News from the Bush School

Bush School Students Evaluate and Report on Successful Ugandan Aid Project

November 20, 2018

Panelists at the Sustainability and Development Conference at the University of Michigan, November 9-11, 2018 Left to right: Jenna Kurten, Mitchell Baker, Lindsey Coleman, Darienne Davis, Marcus Jenkins, Tessa Davis, and Manuel Pina, Jr.

Panelists at the Sustainability and Development Conference at the University of Michigan, November 9-11, 2018 Left to right: Jenna Kurten, Mitchell Baker, Lindsey Coleman, Darienne Davis, Marcus Jenkins, Tessa Davis, and Manuel Pina, Jr.

Bush School students Darienne Davis and Marcus Jenkins recently joined colleagues from other Texas A&M University departments on a panel discussion at the inaugural Sustainability and Development conference held at the University of Michigan in Ann Arbor, Michigan.

Panelists at the Sustainability and Development Conference at the University of Michigan, November 9-11, 2018 Left to right: Marcus Jenkins, Lindsey Coleman, Darienne Davis, Tessa Davis, Jaehyun Ahn, Mitchell Baker. Manuel Pina, Jr. and Jenna Kurten

Panelists at the Sustainability and Development Conference at the University of Michigan, November 9-11, 2018 Left to right: Marcus Jenkins, Lindsey Coleman, Darienne Davis, Tessa Davis, Jaehyun Ahn, Mitchell Baker. Manuel Pina, Jr. and Jenna Kurten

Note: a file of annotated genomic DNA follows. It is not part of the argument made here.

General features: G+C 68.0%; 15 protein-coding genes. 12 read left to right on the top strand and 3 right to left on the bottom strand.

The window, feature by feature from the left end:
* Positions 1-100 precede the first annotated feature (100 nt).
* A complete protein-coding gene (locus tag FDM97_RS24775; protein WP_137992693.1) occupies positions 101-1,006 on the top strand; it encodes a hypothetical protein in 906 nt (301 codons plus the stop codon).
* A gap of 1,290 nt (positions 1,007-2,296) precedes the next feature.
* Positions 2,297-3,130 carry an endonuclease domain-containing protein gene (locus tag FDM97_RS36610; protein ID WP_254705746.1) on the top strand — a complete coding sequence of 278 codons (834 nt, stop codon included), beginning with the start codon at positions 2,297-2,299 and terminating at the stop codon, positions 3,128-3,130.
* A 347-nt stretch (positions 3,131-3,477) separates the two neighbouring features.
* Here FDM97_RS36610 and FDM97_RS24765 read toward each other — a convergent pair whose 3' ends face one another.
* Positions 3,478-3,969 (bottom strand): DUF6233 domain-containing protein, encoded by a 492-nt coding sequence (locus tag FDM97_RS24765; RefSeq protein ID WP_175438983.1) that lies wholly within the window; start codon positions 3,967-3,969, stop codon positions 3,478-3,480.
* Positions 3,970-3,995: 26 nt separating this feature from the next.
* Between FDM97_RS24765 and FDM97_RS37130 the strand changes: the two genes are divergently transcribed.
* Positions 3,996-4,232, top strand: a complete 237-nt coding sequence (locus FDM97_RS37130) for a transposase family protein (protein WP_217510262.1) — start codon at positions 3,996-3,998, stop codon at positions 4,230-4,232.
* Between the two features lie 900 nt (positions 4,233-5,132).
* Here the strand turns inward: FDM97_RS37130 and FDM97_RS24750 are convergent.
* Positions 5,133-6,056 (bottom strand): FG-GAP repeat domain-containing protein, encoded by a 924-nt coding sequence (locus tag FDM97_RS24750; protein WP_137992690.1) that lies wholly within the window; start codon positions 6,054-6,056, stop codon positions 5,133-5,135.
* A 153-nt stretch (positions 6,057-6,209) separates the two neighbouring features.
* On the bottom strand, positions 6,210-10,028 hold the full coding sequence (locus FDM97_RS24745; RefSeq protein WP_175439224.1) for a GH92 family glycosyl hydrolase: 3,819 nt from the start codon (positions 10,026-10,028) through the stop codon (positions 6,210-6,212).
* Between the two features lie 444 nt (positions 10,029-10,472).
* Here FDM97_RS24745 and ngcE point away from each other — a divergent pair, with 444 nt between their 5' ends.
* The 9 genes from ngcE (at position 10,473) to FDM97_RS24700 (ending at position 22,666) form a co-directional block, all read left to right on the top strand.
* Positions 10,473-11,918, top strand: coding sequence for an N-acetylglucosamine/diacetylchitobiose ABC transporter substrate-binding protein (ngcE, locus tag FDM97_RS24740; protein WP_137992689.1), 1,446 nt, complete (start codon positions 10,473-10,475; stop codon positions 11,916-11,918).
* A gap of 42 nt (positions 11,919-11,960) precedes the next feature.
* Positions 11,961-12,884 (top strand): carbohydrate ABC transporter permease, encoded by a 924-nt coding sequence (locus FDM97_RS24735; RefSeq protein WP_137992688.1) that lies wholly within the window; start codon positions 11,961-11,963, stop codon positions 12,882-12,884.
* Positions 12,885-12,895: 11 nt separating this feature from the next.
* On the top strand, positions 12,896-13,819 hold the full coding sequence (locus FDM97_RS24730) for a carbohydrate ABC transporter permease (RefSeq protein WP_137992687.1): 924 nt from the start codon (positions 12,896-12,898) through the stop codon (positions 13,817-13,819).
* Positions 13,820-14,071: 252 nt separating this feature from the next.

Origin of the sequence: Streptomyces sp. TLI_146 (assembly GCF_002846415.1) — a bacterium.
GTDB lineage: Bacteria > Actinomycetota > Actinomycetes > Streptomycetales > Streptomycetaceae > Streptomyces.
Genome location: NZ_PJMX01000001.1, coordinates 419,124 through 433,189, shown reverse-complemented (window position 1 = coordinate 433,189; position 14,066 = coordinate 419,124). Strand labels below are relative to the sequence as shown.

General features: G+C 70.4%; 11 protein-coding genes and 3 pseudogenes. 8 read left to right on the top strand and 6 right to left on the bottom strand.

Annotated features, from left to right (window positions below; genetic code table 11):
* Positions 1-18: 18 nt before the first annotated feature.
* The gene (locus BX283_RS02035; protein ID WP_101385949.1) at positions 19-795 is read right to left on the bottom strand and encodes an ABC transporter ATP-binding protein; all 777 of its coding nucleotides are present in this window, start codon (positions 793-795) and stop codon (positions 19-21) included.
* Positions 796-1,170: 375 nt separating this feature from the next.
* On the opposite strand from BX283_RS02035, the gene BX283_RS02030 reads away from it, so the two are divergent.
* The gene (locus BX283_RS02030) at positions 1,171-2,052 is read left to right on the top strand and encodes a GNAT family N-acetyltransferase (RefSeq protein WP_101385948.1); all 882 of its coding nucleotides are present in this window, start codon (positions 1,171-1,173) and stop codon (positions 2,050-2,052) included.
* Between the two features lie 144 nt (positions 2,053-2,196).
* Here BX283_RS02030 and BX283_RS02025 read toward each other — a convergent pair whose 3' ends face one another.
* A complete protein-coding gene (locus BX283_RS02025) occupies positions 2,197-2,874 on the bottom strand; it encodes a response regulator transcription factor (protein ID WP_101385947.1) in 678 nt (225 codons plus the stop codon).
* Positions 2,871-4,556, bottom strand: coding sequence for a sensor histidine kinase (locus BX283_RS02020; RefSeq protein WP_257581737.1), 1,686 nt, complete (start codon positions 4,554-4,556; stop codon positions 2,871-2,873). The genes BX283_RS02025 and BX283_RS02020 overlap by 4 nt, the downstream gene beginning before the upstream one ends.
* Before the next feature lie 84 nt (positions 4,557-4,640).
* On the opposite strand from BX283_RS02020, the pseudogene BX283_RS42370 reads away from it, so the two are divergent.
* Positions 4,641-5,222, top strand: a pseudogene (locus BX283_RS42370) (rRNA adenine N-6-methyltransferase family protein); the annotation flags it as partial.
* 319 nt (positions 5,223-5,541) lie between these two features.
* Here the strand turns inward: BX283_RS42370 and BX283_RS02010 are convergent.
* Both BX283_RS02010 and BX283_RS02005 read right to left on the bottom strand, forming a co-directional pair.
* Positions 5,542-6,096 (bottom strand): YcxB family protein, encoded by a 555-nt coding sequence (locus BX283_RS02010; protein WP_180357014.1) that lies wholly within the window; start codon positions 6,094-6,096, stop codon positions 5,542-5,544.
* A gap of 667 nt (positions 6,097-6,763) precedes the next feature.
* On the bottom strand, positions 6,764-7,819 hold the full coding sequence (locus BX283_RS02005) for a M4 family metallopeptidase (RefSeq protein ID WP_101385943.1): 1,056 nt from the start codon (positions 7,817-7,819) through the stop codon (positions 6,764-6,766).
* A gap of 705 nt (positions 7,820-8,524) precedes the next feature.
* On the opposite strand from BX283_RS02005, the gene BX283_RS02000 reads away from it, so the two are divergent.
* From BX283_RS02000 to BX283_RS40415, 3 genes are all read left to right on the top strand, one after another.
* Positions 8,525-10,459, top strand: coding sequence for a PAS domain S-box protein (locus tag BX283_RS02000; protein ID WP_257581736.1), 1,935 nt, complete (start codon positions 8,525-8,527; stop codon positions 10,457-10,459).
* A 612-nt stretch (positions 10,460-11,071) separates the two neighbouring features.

Davis and Marcus joined Mitchell Baker and Lindsey Coleman—both graduate students in the Department of Agricultural Leadership, Education and Communications (ALEC)—in reporting key community-level impacts based on a two-month in-country evaluation of the Girl Power Program (GPP). A project of the Just Like My Child Foundation, GPP aims to transform the lives of vulnerable adolescent girls in central Uganda as they face important life decisions. GPP assists them in developing strategies that will help them achieve education and economic independence and delay marriage, which often leads to early pregnancy or disease.

GPP offers training in seventy-two schools in the Luwero Triangle, where the program has reached over 4,000 girls and community members over the past twelve years. The four Texas A&M students evaluated the program after collecting 2,669 responses to nine questions from 143 members of seven stakeholder groups from seventeen communities. The team’s advisors for the GPP evaluation research were Dr. Manuel Piña, ALEC, and Dr. Silva Hamie, Bush School.

About 500 scientists from the US and institutions and universities from all continents of the world presented completed, on-going, and projected research related to sustainable development across the planet. Conference plenary sessions addressed careers and opportunities in sustainable development, gender inequality, and food security.